US dollar dropped by Iran

Iran takes action after Trump’s Muslim ban

Greg Jubert

On Mar. 21, at the start of the fiscal year, the Iranian government went through with a new policy and decided to stop using the US dollar in its official statements. The decision, which will affect all exchange reports both financial and foreign, was announced at the end of January by Central Bank of Iran governor Valiollah Seif. This controversial decision comes primarily as a result of President Trump’s ban on Iranians and six other other Muslim-majority nations from entering the United States.

Iran has also made some other decisions as they have continued to express their displeasure with President Trump’s policy. The country will also stop giving visas to US citizens, which left a US freestyle wrestling team with uncertainty as they were to compete in Iran in the Wrestling World Cup last February. Iran eventually decided to allow the team to claim visas so they could be a part of the competition.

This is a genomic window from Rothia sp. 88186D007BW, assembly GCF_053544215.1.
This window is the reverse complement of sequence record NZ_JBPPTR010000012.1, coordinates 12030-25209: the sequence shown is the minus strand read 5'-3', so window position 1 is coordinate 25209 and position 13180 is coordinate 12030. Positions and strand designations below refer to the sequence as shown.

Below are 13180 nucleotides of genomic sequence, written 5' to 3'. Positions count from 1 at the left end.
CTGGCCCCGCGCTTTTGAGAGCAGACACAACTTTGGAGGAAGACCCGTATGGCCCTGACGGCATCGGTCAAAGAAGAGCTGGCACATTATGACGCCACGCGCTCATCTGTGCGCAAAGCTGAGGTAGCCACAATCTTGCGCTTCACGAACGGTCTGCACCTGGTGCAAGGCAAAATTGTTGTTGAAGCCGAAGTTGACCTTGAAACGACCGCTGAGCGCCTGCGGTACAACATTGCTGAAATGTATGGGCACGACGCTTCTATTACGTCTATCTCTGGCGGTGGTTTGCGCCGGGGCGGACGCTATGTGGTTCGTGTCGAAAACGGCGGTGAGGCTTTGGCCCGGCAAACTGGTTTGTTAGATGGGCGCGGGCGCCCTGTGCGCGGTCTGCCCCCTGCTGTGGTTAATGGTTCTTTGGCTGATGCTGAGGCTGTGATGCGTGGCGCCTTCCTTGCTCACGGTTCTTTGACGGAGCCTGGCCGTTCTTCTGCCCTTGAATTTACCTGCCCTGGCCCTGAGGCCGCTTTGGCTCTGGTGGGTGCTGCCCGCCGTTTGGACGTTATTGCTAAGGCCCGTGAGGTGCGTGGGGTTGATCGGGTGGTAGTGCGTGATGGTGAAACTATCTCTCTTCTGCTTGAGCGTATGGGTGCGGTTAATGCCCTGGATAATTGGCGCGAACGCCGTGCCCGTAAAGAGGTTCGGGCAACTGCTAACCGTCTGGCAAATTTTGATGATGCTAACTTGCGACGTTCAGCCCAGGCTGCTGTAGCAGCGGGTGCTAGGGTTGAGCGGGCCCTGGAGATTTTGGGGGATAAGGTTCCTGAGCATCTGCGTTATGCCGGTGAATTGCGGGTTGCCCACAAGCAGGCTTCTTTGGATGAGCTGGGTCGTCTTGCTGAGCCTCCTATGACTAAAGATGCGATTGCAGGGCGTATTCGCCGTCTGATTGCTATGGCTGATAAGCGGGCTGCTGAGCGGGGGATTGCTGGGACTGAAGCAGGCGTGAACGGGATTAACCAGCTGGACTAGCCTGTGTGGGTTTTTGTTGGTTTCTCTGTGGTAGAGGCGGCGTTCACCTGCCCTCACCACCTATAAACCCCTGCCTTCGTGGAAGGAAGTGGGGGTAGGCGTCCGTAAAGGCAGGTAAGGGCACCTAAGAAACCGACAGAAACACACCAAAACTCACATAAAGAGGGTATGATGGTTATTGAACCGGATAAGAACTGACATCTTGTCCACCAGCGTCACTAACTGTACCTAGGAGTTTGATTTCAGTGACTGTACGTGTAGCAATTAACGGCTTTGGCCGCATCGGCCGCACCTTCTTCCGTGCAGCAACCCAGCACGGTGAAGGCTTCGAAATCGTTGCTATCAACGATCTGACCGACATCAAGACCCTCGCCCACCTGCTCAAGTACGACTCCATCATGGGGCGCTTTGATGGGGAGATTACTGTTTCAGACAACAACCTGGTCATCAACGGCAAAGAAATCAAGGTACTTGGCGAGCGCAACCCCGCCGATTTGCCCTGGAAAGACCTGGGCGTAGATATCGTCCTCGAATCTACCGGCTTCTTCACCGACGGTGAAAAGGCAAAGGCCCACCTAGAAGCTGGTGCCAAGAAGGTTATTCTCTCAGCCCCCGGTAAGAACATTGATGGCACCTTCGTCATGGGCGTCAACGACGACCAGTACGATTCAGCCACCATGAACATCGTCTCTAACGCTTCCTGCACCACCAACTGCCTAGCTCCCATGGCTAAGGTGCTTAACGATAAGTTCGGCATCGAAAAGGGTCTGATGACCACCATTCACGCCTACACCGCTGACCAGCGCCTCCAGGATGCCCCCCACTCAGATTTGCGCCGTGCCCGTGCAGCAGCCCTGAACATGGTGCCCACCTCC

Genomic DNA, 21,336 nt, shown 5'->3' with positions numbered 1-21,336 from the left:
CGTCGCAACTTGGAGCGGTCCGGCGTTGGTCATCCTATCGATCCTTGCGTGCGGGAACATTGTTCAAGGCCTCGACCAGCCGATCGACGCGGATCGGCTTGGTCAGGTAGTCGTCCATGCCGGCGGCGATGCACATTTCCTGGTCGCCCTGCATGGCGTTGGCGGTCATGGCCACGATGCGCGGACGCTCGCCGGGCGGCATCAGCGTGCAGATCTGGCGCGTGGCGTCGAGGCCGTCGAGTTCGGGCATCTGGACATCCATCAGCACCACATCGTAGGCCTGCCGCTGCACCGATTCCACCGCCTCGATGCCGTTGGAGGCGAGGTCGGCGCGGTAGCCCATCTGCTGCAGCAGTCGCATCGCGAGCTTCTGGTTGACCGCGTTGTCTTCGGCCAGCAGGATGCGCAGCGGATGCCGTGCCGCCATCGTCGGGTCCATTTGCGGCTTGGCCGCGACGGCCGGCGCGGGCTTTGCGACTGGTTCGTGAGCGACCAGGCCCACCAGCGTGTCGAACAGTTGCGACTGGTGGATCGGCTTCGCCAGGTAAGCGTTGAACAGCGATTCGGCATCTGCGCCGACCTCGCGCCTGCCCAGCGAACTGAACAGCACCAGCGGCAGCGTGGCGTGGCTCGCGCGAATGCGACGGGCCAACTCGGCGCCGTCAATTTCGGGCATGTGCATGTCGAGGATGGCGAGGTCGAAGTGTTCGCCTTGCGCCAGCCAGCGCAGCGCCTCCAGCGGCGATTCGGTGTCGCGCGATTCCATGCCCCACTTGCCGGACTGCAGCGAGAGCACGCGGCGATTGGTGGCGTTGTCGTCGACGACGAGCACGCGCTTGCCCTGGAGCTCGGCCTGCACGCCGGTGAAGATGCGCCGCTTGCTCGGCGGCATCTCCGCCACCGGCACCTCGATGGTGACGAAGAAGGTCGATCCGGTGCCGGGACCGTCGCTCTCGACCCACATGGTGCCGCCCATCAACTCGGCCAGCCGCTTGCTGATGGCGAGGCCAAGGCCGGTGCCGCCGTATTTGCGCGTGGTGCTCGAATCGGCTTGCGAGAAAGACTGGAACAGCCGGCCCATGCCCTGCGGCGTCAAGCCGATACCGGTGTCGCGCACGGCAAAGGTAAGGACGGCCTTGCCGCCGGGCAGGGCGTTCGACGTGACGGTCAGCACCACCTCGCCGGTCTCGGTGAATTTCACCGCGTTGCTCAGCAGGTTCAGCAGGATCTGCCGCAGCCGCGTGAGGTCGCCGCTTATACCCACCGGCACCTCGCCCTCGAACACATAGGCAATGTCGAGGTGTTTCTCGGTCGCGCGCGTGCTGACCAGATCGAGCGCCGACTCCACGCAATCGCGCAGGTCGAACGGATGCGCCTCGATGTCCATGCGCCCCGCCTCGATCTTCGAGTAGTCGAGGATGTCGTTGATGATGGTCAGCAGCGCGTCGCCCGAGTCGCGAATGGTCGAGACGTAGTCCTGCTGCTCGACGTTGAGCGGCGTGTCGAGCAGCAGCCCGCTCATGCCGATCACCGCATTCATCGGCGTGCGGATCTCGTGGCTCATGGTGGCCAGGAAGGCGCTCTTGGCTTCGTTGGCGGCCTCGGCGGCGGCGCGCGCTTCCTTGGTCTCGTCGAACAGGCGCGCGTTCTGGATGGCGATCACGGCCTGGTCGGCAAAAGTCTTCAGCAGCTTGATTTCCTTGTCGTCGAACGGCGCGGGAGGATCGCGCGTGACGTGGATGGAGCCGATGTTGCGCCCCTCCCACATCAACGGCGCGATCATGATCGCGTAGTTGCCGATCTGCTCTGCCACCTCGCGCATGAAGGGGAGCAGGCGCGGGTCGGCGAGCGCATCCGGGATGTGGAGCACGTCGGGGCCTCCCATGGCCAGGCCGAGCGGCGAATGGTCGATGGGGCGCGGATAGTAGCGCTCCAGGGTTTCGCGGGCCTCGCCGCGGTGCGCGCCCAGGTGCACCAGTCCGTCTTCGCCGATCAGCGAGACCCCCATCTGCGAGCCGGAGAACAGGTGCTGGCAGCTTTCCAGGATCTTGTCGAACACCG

Due to years of economic sanctions, Iran and the United States currently do very little trade with one another. Perhaps the most significant challenge as a result of this action for Iran is that oil, the nation’s top export, is represented in US dollars. This may prove to be troublesome as earnings could be jeopardized through this exchanging of currency, as the oil industry currently generated approximately $41 billion in American dollars in the past year. What is certain however, is that tensions between the United States and Iran do not appear to be easing anytime in the near future, and that with or without a currency change can be taken to the bank.

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